Issue 45 Feb 2017
It had finally happened. The nocturnal habits of the Peruvian cockroach and the bioluminescence of fireflies had lost their luster. Ditto for the adaptations of the arctic fox, life in the Mojave Desert, and the construction of the Great Wall of China. I ducked as the rejected flock of books soared past my head, their migration ultimately blocked by my baby sister’s cuddly kitten poster. Their spines bent on impact, and crisp, white pages fluttered to the ground like disjointed feathers. The kitten, as always, looked pleased.
“Patience. I’ll find another text. Just be… patient.” Patience was a ridiculous name for this child. Then again, maybe it wasn’t so much a description as it was a warning for anyone that came in contact with her-- you’re going to need patience to hang out with this kid.
“Don’t you dare read me those boring texts! I hate them. They’re boring-- they’re so boring, they’re boring me awake.” She said boring so many times it didn’t even sound like a word anymore. That was kind of boring.
“Then let’s just skip it tonight. I’ll tuck you in and you can go right off the dreamland.” She liked dreams. The weirdness and untruthfulness of them appealed to her sense of naughtiness.
“No. Mommy said you were supposed to read to me.”
“But you just threw all your readers across the room.”
A flying pillow hit me in the stomach, and the other one muffled a bloodcurdling scream. We have thin walls. If the neighbors heard that crap, they’d think I was murdering her. But then again, they know Patience, so maybe not.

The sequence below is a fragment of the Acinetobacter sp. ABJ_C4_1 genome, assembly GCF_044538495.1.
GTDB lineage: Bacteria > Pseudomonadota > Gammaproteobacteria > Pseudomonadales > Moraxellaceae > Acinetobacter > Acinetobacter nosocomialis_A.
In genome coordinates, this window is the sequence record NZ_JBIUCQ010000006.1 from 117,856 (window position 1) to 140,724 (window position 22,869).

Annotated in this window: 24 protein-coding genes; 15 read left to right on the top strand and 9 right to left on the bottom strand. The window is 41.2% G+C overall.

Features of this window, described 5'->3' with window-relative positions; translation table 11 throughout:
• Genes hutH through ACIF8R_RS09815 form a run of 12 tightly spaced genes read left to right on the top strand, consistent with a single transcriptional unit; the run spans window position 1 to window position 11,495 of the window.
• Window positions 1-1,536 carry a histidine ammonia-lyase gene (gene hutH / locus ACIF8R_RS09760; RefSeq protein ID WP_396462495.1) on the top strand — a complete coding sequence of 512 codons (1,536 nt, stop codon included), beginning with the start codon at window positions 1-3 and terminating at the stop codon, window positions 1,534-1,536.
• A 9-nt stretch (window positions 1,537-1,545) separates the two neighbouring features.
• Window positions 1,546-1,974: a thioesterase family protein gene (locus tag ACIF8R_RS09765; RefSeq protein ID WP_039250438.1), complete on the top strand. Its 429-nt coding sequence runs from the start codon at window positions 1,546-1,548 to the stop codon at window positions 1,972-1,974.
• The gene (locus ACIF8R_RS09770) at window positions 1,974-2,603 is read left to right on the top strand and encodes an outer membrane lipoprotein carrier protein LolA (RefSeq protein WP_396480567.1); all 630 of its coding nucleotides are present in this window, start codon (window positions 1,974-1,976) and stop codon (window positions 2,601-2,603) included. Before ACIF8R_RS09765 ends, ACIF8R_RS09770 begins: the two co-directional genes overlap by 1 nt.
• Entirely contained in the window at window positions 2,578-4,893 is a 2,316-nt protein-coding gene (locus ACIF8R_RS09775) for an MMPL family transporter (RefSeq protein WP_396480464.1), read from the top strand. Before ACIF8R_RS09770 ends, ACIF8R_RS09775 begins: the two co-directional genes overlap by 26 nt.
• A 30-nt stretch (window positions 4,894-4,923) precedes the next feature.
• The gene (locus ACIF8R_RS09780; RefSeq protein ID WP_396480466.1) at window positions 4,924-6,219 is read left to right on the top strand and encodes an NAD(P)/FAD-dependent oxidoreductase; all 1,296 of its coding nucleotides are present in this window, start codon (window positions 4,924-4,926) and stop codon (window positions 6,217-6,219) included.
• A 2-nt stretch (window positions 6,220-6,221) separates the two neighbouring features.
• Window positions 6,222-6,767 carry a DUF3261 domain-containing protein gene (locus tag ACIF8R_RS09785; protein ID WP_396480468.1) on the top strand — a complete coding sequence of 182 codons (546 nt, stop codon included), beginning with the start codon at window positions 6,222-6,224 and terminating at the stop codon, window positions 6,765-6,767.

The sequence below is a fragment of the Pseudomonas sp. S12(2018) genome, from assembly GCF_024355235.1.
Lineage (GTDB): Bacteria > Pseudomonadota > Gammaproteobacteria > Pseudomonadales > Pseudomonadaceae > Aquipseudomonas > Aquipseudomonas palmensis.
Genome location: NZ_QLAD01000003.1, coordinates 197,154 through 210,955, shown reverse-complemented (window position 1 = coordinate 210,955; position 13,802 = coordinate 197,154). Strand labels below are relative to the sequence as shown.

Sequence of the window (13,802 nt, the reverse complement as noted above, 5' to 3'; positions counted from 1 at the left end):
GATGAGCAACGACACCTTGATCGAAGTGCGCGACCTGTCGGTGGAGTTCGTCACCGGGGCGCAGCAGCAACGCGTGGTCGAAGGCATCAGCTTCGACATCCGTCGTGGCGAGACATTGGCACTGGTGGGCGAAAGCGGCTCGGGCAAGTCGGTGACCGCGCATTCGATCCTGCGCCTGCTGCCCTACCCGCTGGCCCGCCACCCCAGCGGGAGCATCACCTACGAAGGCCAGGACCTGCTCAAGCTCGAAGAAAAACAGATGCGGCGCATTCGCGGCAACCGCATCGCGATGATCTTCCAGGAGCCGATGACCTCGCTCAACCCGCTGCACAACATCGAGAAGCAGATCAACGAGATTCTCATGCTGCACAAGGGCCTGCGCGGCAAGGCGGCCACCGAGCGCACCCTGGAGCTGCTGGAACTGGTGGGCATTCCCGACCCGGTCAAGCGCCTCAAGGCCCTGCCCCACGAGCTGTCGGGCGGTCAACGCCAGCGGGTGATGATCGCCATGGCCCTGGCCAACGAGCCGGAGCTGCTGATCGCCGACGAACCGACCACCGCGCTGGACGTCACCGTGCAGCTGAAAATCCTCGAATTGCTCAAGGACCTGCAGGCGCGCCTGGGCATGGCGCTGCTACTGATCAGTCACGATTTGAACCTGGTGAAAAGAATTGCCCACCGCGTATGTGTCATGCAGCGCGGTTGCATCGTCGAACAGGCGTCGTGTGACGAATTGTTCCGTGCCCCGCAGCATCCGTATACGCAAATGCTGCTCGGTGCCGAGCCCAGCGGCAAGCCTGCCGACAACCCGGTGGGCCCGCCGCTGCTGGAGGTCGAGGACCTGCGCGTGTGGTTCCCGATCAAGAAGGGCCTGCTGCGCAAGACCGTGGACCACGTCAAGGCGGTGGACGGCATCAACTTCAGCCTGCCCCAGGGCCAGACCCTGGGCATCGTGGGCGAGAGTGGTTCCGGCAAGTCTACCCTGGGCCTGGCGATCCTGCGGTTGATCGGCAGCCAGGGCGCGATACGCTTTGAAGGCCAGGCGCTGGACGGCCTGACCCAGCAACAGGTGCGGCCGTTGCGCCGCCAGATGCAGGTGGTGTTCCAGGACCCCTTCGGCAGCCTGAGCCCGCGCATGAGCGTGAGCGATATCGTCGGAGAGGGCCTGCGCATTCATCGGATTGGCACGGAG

“Look, how about I tell you something? Something fun?”
A hand-shaped bubble of cold air soothed Jess’ burning palms.
“Be brave, my darling,” whispered a voice that was as distant as the breeze rustling the dead trees outside.
There was no way that breeze could reach Jess through the double-paned windows and closed-cell foam insulation, but cool air still caressed her hair and tickled her neck. Jess took a deep breath, imaging she was pulling Momma’s spirit in with the air, trapping pieces of it in her lungs.
I’ll be brave, she thought and pushed open the door to her brother’s room. Even without the lights on, she could see the blue walls were plastered with images of his favorite goalies.
She knew George was outside, playing street hockey with his buddies, but she still took baby steps, careful not to make a sound. Her father, known to most as Rev. Blake, was in the room below her, hopefully too enraptured by his drugs to notice her stealing George’s clothing.
“Open the door nice and slow,” whispered Momma’s faraway voice.
Jess slid the door, reaching for the white button up with quivering fingers. Its material was thick and sturdy, but still soft. The same was true for the navy pants.